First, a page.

10 September 2013

Jefferson of Arabia

While I thought that Thomas Friedman was trying to have it both ways by arguing against the U.S. getting "embroiled" in Syria but for arming select Syrian rebel factions, many readers of his New York Times column apparently took him at his word that he wanted to avoid war, and then took him to task for it. "[P]lease do spare me the lecture that America’s credibility is at stake here," he protests in his follow-up column, addressing those who felt (prior to the Russian proposal for Syria to surrender its chemical weapons stocks) that there was no credible alternative to military action against the Assad government. Friedman's protest is prelude to a column-closing hissy fit against the Arab world.

Really? Sunnis and Shiites have been fighting since the 7th century over who is the rightful heir to the Prophet Muhammad’s spiritual and political leadership, and our credibility is on the line? Really? Their civilization has missed every big modern global trend — the religious Reformation, democratization, feminism and entrepreneurial and innovative capitalism — and our credibility is on the line? I don’t think so. We’ve struggled for a long time, and still are, learning to tolerate “the other.” That struggle has to happen in the Arab/Muslim world, otherwise nothing we do matters.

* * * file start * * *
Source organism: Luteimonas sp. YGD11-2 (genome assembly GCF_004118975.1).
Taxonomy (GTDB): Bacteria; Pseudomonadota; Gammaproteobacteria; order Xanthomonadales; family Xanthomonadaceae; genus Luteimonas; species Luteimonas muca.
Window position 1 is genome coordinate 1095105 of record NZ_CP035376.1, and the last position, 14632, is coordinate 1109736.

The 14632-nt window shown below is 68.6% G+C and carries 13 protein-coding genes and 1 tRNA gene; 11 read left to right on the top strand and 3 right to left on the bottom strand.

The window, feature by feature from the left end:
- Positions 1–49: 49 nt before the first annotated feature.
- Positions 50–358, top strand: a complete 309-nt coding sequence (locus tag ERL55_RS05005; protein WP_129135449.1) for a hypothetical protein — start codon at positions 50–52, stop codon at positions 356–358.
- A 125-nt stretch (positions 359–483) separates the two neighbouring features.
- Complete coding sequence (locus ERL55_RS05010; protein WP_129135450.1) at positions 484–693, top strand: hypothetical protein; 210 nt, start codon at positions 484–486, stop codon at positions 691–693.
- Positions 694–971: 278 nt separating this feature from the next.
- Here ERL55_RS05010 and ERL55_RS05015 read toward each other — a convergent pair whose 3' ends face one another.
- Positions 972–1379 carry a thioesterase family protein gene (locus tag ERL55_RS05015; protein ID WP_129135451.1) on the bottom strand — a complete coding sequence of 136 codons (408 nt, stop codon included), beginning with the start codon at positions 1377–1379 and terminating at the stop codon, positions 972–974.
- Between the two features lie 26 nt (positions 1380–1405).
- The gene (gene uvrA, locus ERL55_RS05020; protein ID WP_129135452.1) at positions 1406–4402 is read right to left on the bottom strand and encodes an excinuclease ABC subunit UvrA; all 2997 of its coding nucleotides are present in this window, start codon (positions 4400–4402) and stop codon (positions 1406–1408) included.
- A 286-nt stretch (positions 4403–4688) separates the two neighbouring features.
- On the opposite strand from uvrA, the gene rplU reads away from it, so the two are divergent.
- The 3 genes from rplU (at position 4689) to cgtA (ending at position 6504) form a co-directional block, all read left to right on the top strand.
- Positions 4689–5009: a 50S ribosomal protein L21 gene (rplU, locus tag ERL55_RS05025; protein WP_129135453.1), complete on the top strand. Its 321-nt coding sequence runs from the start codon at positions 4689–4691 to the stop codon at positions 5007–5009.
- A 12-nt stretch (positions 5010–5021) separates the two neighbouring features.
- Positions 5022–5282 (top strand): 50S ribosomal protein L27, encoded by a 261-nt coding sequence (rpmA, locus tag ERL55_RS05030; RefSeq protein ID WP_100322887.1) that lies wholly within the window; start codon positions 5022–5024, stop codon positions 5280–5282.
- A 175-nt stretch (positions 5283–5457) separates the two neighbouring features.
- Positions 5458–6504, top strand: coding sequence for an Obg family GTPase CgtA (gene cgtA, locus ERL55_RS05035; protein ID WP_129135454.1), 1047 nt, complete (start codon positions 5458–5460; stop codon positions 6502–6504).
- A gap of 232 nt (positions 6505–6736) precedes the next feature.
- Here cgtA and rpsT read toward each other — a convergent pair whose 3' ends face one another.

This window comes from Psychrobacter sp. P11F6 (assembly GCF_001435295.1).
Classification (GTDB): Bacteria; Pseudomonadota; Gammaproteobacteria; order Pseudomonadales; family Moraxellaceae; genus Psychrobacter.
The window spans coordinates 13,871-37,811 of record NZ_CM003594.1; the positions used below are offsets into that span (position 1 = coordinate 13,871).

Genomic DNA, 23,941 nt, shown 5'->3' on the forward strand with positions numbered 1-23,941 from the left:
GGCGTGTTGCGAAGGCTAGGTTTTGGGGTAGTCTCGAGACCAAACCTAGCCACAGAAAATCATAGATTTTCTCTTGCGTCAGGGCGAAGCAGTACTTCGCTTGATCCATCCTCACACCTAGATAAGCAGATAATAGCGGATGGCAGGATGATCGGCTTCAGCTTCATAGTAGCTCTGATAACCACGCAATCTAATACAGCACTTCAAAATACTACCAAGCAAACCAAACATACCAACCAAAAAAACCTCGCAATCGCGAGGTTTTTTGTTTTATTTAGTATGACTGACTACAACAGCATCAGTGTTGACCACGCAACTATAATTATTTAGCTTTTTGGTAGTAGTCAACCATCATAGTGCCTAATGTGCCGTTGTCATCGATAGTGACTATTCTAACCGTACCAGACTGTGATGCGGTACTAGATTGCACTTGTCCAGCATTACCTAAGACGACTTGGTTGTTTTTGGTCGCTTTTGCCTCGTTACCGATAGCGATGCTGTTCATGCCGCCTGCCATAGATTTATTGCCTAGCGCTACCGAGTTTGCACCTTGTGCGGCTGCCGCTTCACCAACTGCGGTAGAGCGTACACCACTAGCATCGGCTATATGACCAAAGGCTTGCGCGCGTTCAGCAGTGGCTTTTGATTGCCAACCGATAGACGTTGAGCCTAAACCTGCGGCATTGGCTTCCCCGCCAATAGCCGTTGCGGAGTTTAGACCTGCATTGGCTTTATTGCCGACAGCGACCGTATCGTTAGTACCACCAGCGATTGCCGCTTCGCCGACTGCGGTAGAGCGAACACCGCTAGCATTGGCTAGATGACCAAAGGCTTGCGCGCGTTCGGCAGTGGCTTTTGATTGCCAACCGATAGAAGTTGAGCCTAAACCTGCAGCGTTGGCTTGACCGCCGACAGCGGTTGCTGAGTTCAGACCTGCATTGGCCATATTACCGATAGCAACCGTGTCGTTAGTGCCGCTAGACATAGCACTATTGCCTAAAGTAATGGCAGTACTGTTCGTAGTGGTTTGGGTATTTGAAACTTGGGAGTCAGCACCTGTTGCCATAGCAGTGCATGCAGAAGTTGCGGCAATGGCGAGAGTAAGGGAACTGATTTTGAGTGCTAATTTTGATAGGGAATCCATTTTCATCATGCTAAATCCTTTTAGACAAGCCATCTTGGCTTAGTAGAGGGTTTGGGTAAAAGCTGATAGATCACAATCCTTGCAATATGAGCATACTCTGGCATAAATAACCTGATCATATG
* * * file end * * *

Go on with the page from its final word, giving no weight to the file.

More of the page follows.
I'm not sure whether this outburst satisfies Friedman's critics -- I had thought the subject was the correct response to the use of chemical weapons by anyone, not just Arabs -- but his main point this time is that political outcomes in the Middle East have relatively little to do with the "right" or "wrong" approach taken by the U.S., and more to do with what Friedman and many others diagnose as an almost uniquely dysfunctional political culture in that part of the world.  He points out that Libya is rapidly sliding into Iraq-type chaos despite the supposed superiority of President Obama's regime-change strategy over that of President Bush. Friedman now thinks that Obama's approach may have been worse, because it did not allow the U.S. to have "boots on the ground" in order to act as a "referee" for the factions that have emerged since Khadafi's fall. Such an army, Friedman believes, should act as an "army of the center," to support the good "centrist" factions in any benighted country. The problem with Arab countries, in his view, is that the "center" is underdeveloped and weak in many of them. The "center" consists of those with the most advanced sense of citizenship, or a "deep ethic of pluralism." These countries are pluralistic as they are, he notes, including a variety of tribal, sectarian or other divisions. "Deep pluralism," however, means more than each group having its own enclave; it depends on their ability to cooperate, or at least compete peacefully for political power, trusting each not to trample all the others whenever one gets the chance. There needs to be an evolution, in Friedman's headline words, from "[Saddam] Hussein to Jefferson," without sidetracking toward Hobbes, at one extreme, or Khomeini at another.